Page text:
"Or what man is there among you who, if his son asks for bread, will give him a stone? Or if he asks for a fish, will he give him a serpent? If you then, being evil, know how to give good gifts to your children, how much more will your Father who is in heaven give good things to those who ask Him!" There is an emphasis here on the assured character of God the Father who is love. If human fathers understand love, then how much greater does the Father in heaven understand what it is to give good things to those who ask Him! We should not underestimate the power of our asking, seeking, knocking, and the embrace of love that is awaiting our doing so.
"Therefore, whatever you want men to do to you, do also to them, for this is the Law and the Prophets." Today's reading finishes with what we call the Golden Rule. It is another conditional and reciprocal statement. It is another version of the command to love one's neighbor as oneself -- also a part of the summing up of the Law and the Prophets. My study bible points out that the negative form of this Rule is widely known in Judaism: "Don't do to others what you don't want them to do to you." But Jesus' statement is positive, as is the emphasis of the whole of the Sermon on the Mount (as an expansion of the Commandments). "Jesus' form, however," notes my study bible, "is positive: this is the action which brings us to the God who forgives." And so it is with the entire Sermon on the Mount. These are the actions He asks of us.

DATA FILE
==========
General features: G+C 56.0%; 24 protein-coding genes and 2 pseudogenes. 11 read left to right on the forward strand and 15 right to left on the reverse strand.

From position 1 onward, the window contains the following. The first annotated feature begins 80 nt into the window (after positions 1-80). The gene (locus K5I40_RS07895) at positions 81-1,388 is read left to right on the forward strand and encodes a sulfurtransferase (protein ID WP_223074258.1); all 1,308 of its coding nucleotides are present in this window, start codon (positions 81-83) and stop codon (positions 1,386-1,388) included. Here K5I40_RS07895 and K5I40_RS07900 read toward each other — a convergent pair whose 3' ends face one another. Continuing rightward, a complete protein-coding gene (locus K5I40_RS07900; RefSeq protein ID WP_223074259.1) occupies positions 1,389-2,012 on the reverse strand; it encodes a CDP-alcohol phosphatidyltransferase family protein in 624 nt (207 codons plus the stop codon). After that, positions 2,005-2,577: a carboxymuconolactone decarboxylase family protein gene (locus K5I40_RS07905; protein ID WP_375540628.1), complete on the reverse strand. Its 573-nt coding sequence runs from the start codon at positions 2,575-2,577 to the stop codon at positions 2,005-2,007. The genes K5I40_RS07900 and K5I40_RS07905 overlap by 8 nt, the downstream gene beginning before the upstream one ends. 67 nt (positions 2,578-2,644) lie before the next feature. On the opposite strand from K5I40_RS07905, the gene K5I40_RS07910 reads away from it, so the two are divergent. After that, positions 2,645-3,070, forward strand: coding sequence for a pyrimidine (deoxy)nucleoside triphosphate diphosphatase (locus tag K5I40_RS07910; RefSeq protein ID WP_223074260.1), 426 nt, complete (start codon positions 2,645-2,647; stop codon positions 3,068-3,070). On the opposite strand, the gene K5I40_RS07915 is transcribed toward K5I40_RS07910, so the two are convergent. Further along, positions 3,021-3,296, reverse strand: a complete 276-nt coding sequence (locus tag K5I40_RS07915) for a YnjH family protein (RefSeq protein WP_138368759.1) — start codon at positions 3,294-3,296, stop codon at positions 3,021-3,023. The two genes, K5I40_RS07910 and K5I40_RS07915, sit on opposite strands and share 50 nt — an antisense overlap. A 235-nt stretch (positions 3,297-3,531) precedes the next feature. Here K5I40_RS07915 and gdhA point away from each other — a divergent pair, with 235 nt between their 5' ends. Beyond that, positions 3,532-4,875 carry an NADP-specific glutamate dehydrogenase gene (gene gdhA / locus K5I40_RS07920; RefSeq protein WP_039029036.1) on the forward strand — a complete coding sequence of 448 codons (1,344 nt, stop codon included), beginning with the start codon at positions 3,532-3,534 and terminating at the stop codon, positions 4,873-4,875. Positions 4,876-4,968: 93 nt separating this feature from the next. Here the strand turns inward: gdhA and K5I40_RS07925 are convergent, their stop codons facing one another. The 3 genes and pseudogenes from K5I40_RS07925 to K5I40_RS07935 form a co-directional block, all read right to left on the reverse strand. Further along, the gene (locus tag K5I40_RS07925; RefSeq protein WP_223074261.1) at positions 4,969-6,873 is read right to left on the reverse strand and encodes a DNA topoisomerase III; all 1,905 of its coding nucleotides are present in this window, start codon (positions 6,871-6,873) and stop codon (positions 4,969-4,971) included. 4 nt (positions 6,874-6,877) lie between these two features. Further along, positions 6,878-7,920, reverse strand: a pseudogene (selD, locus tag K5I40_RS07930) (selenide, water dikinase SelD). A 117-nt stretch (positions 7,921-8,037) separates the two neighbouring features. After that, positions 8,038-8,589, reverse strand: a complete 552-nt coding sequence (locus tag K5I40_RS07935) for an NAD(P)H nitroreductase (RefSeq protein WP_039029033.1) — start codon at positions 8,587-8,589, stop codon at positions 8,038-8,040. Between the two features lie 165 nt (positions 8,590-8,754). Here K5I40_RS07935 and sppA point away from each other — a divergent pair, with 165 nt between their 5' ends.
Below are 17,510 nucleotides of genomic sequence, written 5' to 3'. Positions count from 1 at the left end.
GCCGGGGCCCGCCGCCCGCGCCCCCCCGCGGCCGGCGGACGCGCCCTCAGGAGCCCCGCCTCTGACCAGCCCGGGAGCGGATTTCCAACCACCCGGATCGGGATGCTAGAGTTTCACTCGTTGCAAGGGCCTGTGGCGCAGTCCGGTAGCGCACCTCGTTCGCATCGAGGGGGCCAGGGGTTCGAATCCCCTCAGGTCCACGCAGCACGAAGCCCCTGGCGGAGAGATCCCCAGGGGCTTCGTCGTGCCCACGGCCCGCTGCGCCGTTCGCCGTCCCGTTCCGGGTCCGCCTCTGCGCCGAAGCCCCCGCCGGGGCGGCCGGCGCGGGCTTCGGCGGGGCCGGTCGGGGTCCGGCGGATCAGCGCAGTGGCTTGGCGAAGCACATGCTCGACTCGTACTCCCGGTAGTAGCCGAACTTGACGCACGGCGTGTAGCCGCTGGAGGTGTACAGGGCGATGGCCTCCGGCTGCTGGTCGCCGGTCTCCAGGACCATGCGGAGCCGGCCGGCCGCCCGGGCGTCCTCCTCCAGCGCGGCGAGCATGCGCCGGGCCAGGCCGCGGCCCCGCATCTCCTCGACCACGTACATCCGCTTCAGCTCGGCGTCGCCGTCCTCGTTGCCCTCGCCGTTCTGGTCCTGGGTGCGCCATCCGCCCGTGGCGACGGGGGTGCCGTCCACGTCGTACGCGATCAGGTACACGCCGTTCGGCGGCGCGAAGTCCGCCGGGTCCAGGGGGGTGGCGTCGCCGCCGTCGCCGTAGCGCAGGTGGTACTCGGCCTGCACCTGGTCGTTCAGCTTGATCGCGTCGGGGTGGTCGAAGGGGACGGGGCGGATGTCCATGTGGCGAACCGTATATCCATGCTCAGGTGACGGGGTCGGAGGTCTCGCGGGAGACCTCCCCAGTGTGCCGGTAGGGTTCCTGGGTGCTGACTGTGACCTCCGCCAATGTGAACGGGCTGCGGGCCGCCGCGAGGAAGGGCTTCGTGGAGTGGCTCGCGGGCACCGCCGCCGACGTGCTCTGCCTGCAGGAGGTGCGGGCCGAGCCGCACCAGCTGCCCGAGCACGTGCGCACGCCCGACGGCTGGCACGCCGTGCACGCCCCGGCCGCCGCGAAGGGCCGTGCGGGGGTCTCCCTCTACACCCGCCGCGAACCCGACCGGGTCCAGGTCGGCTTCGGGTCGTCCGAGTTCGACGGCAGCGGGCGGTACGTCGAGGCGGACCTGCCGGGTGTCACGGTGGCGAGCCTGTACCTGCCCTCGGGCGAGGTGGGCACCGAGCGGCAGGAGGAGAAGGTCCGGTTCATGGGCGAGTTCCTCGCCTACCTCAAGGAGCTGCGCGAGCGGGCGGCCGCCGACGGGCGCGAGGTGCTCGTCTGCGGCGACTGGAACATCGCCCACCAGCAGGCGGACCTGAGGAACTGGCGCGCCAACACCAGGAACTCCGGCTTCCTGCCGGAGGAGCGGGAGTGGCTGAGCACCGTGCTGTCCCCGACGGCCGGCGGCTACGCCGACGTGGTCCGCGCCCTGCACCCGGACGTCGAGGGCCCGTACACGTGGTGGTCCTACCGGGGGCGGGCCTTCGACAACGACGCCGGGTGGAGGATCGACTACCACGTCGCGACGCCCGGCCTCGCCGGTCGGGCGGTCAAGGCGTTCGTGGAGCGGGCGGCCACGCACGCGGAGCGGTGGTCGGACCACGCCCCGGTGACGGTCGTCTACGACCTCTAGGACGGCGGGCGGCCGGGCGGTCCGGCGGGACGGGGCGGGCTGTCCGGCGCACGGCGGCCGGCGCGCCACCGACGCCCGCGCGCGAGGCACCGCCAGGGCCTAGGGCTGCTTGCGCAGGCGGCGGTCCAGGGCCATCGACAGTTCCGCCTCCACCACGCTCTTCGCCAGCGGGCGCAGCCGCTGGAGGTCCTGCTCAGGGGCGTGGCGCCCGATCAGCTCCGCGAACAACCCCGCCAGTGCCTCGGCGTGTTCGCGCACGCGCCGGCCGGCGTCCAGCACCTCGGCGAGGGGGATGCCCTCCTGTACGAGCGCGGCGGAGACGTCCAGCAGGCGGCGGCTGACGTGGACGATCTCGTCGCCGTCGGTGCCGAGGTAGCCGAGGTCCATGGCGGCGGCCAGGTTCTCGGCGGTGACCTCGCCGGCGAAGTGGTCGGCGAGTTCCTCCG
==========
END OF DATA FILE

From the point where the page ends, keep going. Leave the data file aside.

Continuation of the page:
Today's reading gives us several things to think about: about judgment and its practice, about how we are to find the plank in our own eyes -- before we can help a brother or sister to find the speck in theirs. Jesus teaches us about the importance of what we see, how we see, and how we relate to others. We are not to cast His pearls before those who don't want to hear, who can't appreciate it nor receive it. So while we don't usurp God's role as Judge, we are called upon to practice discernment. Again, it is a sort of emphasis on how we see, and the importance of this. And from where do we receive our sight? What wisdom, what light do we need with which to fill our eye? As disciples, we are to continually be asking, seeking, and knocking. We forge a deeper, stronger bond of love with God, in discipleship. This is the God who loves us, who knows love as perfect Being, better than our own father and mother know love, who knows better than our human father and mother what is best for us, and what good things we need. And Jesus' "greatest commandment" is fulfilled by adding the Golden Rule. We put our love of God first, and we add the Golden Rule: "Whatever you want men to do to you, do also to them." This is what we remember and take with us, in Jesus' positive pronouncement. Given His teachings about avoiding judgment, practicing discernment, and asking, seeking and knocking, we treat others the way we wish to be treated. All of it calls for discernment, for good sight, for our eye to be filled with the light. It is the process of discipleship -- and we sign up for a lifetime. Can we put it into practice? Can we do as He asks? Let us think today how these teachings form us and shape us, and guide our lives. Let us remember we are in the hands, and are assisted with the gracious help of Our Father in heaven.